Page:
Geography

A What If - The Chicago White Sox and Armour Field

f-South Elevation-300x99@2x.jpg

(In the mid-1980's the Chicago White Sox were struggling on many levels -- to win on the field, to excite a fan base, and to upgrade their old home ballpark. That spurred them to push for a stadium deal either in the Chicago area or elsewhere. The Sox nearly moved to suburban Addison until the promise of a new stadium was narrowly defeated in a referendum, and nearly moved to Tampa Bay until the Illinois State Assembly intervened. That deal brought us the Guaranteed Rate Field the Sox have today, which opened in 1991.  read more »

Demographia World Urban Areas: 2019: Population, Land Area & Urban Densities

world ua 2019.JPG

The 2019 update of Demographia World Urban Areas, just released, provides population, urban land area, and average urban density estimates for the known 1,072 urban agglomerations with 500,000 or more residents (called “larger urban areas: in this article). The report can be downloaded here.  read more »

College Graduates Concentrated in Suburbs, Highest Educational Attainment in CBDs

DSC03719.JPG

The nation’s high-density central business districts of the major metropolitan areas have the largest shares of adults over the age of 25 with bachelor’s degrees or higher, which is consistent with popular perception. At the same time, because such a small percentage of people live in the central business districts, by far the most bachelors degree and higher adults live in the suburbs.  read more »

Why Are Some People in the Rust Belt So Resistant to Change?

7391079776_e69ad5f666_k.jpg

Aaron Renn wrote a great piece over at his Urbanophile blog entitled The Challenge of Change. In it, he discusses some of the negative reaction that he got to his recent post on Kokomo, Indiana and its Mayor Greg Goodnight’s efforts to reinvent the city using what Renn describes as “the model of the working-class/creative-class, blue-collar/white-collar synthesis that many believe we need today.”  read more »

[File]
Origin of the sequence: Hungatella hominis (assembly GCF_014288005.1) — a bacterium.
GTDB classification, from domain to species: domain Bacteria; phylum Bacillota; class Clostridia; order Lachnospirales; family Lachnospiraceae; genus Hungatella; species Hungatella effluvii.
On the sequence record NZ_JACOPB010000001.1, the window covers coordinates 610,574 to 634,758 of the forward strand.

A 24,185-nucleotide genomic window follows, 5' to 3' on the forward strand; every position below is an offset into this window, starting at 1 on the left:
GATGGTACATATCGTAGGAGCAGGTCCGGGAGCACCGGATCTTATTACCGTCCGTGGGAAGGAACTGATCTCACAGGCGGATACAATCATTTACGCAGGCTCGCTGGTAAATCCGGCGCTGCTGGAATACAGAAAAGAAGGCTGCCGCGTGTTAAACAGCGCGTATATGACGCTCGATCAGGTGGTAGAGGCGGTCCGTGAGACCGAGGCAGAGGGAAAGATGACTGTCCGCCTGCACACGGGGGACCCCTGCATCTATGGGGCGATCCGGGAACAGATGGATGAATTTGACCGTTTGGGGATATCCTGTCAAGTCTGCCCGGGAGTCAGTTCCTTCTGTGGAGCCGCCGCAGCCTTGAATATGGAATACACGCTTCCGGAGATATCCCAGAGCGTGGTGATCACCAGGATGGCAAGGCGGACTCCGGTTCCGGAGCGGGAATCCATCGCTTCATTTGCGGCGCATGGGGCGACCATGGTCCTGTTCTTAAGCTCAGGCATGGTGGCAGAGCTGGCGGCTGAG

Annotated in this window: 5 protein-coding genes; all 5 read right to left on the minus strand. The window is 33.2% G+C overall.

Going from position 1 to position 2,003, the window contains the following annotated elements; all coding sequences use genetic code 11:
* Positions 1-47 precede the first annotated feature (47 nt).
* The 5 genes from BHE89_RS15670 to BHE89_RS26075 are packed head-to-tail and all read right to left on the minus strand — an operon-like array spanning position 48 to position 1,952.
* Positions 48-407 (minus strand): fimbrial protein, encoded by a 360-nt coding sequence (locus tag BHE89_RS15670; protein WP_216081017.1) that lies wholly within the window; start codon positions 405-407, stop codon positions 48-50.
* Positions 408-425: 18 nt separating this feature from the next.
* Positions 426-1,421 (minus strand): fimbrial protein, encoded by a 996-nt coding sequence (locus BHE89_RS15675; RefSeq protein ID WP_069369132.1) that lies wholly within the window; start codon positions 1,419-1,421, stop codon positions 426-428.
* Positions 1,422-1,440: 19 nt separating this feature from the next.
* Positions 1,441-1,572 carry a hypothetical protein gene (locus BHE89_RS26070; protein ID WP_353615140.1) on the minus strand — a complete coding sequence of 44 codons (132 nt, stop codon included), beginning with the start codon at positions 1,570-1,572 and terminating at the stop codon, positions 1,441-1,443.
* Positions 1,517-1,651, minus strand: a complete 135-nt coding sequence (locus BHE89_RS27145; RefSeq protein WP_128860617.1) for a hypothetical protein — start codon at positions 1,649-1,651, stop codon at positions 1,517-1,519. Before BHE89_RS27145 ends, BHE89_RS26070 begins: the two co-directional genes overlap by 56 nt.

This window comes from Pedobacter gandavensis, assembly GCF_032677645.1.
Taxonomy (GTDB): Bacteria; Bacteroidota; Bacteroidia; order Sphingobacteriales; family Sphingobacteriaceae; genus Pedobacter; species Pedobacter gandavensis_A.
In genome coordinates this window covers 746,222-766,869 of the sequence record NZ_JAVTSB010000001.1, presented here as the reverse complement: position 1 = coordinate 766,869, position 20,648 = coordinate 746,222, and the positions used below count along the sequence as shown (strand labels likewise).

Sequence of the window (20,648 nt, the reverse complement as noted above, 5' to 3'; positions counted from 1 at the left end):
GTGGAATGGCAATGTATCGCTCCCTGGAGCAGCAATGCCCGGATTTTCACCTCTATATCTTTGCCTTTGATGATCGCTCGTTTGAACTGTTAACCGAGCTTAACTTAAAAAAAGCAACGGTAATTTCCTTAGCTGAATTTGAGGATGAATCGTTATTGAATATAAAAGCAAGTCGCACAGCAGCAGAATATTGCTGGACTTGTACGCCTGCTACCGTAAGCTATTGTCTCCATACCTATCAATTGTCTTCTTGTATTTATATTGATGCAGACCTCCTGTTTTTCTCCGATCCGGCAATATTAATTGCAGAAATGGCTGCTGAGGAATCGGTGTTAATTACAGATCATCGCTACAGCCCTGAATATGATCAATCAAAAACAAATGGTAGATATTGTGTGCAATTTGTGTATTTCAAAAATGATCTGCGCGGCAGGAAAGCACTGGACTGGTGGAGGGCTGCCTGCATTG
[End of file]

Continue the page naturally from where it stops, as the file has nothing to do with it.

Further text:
Killing the California Dream

344949287_f791d2cec5_o.jpg

Californians need to give up on their dream of a “ranch-house lifestyle” and an “ample backyard” and the state should become “more like New York City,” writes LA Times columnist George Skelton (reprinted in the Mercury-News and East Bay Times in case you run into the LA Times paywall). After reading his article, the Antiplanner has just one question: Why?  read more »

What Can We Do For America's Most Challenged Cities?

640px-Flint_River_in_Flint_MIchigan.jpg

My latest Manhattan Institute study was just released, discussing the particular difficulties facing America’s most distressed cities. Post-industrial metro areas with less than one million people that have experience significant decline are in a different category than other places.  read more »

The Captain Hindsight Award

screen-shot-2019-03-07-at-10.03.43-am.jpg

A reader recently made a comment I took seriously:

I am certainly not here to try and refute much of what you have brought to light, only to suggest that your comments are not in the least bit constructive on the whole. That is why I have decided to pin you with the prestigious “Captain Hindsight” award.

This post is my response.  read more »

Beijing and Shanghai Limit Population Growth

DSC00492.JPG

Public policies to cap population in China’s two largest municipalities are yielding results. The latest annual statistical communiqués indicate that Shanghai and Beijing are now at population levels below the all-time peaks reached earlier in this decade, as population growth is being steered to peripheral areas in exurban and rural areas. This article describes population trends through the end of 2018.  read more »

Transit’s Declining Importance

SACRT_CAF_Interior.jpg

The steady decline in transit ridership, combined with the growth of driving, is revealed in passenger-mile data published by the Department of Transportation. The table below shows changes in transit’s share of motorized travel for the nation’s 25 largest urban areas. Outside of these areas, transit’s share declined by more than 10 percent in Sacramento, San Jose, Indianapolis, Milwaukee, and Charlotte, among many others.  read more »

Escaping the Strait Jacket of "Place"

1200px-Seattle_4.jpg

We like to think of "place" as something positive, something that sets our patterns of living in a good way, but sometimes those patterns and forms become a strait jacket that keep our communities from evolving and growing. Sometimes you have to throw off that strait jacket, and Seattle, where 150,000 people have moved in the last 20 years, seems to be doing just that.  read more »